Ad 70

The Hollywood Reporter, Variety
Date of first publication: 
What if the toy industry treated lead the same way the film industry treats smoking?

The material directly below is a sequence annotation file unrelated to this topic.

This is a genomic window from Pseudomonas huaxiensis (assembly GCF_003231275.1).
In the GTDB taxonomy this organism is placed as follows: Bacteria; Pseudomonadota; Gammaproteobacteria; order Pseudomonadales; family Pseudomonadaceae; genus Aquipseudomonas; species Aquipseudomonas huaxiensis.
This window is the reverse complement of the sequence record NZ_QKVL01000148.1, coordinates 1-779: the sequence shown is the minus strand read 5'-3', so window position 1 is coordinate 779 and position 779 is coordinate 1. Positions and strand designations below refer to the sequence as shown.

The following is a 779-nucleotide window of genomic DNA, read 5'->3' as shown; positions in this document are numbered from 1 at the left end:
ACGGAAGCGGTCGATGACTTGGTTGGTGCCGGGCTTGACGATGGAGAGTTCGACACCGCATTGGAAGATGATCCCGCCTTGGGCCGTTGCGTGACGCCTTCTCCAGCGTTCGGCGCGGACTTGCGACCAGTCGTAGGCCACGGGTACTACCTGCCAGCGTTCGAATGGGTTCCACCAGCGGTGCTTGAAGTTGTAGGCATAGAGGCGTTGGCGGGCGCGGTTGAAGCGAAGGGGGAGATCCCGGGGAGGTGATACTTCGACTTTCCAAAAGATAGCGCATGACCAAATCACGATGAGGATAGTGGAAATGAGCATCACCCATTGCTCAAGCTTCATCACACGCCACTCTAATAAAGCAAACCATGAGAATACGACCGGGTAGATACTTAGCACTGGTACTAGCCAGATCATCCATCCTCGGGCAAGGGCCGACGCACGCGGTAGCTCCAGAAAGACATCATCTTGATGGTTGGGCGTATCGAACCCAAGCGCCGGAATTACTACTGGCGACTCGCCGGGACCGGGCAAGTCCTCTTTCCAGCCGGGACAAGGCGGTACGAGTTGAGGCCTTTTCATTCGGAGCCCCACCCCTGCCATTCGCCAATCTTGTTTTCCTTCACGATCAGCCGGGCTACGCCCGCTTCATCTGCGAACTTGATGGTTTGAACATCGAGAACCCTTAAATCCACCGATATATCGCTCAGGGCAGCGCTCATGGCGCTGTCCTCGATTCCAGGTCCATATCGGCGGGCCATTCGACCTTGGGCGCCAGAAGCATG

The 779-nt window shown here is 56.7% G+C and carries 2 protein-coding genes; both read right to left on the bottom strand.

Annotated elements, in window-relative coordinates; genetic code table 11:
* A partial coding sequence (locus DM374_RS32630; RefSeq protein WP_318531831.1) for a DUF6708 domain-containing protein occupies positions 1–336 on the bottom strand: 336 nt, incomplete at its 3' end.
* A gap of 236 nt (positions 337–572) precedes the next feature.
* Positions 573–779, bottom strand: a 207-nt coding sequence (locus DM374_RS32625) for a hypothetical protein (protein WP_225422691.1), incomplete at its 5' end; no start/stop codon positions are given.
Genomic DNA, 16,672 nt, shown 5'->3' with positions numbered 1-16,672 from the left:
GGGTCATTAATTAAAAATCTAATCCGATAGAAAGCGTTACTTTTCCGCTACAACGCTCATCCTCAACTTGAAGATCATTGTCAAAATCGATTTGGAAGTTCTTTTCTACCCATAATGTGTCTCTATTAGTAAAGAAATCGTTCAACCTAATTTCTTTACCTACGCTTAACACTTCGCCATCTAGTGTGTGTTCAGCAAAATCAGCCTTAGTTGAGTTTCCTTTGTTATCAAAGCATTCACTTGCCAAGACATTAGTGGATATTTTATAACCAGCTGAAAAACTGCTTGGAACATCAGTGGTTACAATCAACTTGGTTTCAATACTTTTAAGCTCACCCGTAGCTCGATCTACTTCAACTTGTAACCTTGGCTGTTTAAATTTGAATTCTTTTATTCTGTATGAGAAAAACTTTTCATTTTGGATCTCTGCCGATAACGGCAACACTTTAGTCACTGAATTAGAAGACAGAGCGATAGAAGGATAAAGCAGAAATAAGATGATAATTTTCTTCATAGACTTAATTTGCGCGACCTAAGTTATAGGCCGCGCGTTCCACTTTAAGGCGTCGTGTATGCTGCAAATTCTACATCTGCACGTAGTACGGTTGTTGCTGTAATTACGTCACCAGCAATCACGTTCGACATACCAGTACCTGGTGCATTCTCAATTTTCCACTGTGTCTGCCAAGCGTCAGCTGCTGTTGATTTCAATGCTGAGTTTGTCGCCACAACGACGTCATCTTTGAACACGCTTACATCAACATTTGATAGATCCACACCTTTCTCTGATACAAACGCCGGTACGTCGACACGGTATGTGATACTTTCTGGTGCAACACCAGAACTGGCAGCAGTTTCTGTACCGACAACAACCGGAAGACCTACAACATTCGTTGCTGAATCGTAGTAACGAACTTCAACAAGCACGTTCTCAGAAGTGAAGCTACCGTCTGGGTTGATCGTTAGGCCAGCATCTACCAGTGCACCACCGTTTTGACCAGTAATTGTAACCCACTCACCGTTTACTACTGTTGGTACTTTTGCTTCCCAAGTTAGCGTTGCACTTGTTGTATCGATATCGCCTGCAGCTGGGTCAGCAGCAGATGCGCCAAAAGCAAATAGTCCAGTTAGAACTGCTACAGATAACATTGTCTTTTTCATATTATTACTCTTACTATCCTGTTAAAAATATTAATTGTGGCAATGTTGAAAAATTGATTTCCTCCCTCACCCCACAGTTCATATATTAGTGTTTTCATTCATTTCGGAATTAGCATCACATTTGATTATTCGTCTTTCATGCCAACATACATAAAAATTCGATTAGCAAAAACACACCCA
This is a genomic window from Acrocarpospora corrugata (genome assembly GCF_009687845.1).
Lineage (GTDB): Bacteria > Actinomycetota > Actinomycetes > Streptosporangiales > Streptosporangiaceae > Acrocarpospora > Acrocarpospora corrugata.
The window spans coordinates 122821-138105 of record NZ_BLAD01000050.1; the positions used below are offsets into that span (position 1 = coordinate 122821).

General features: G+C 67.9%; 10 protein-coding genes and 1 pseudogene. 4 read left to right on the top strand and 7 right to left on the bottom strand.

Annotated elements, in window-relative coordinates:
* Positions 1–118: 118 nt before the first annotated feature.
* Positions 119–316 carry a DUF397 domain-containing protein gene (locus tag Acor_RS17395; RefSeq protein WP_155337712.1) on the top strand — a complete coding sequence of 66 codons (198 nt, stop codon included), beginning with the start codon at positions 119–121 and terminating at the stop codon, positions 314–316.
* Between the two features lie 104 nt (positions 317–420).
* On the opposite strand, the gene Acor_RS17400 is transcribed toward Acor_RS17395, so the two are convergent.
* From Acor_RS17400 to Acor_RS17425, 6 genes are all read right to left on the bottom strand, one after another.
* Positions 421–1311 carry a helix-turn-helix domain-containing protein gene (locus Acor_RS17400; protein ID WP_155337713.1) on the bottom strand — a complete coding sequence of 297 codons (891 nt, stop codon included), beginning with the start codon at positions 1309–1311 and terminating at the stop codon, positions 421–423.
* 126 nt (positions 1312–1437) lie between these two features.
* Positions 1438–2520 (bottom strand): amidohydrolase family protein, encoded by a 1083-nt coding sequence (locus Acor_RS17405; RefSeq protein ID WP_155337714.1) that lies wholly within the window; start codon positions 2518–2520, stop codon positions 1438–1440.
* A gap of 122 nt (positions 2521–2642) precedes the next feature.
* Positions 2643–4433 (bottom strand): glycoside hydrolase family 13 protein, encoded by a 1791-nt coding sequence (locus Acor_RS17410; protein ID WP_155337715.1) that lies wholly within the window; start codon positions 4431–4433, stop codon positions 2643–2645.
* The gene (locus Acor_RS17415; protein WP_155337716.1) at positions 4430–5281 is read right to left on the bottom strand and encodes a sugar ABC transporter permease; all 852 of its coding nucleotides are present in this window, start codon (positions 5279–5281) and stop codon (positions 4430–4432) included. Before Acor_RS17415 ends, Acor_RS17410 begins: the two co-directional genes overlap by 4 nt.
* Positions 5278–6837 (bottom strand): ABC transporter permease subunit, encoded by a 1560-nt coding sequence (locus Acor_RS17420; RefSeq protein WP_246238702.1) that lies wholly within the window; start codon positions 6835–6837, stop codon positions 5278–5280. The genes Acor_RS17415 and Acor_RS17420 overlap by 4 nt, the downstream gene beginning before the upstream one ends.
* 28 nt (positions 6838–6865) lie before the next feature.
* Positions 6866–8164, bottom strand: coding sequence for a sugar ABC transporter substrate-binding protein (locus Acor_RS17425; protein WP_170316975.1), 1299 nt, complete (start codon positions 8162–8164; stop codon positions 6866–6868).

What if the toy industry treated lead the same way the film industry treats smoking? Kids and toxic hazards don’t mix. 360,000 American teenagers alive today will die prematurely because of smoking in movies. That’s why state Attorneys General and health authorities say smoking should be eliminated from the movies kids see most. Instead, the film industry has delayed a real solution, choosing public relations over public health. A new report on 2007-10 film ratings finds: • The film industry has not increased the rating of any film because of smoking. • The film industry has instead added fine-print “smoking” labels to only 15% of all the wide-release, youth-rated films with smoking. • These labels often downplay the amount of smoking in the film, regardless of actual content. Toys should be lead-free and G/PG/PG-13 films should be smokefree. Labels are not enough. To keep smoking out of youth-rated movies, simply R-rate future smoking. If smoking triggers the R-rating, producers and distributors will calibrate tobacco content just as they now routinely calibrate violence and strong language. But it’s not automatic. There will be reasonable exceptions for films depicting actual historical persons who actually smoked and the dire health consequences of smoking and secondhand smoke. After all, we don’t ban all toys. Nor do we merely label them. We get the lead out of them. The way the film industry should get the smoking out of youth-rated films, now. Download the new UCSF report at Film-Flam: How MPAA/NATO movie labels hide the biggest media risk to kids
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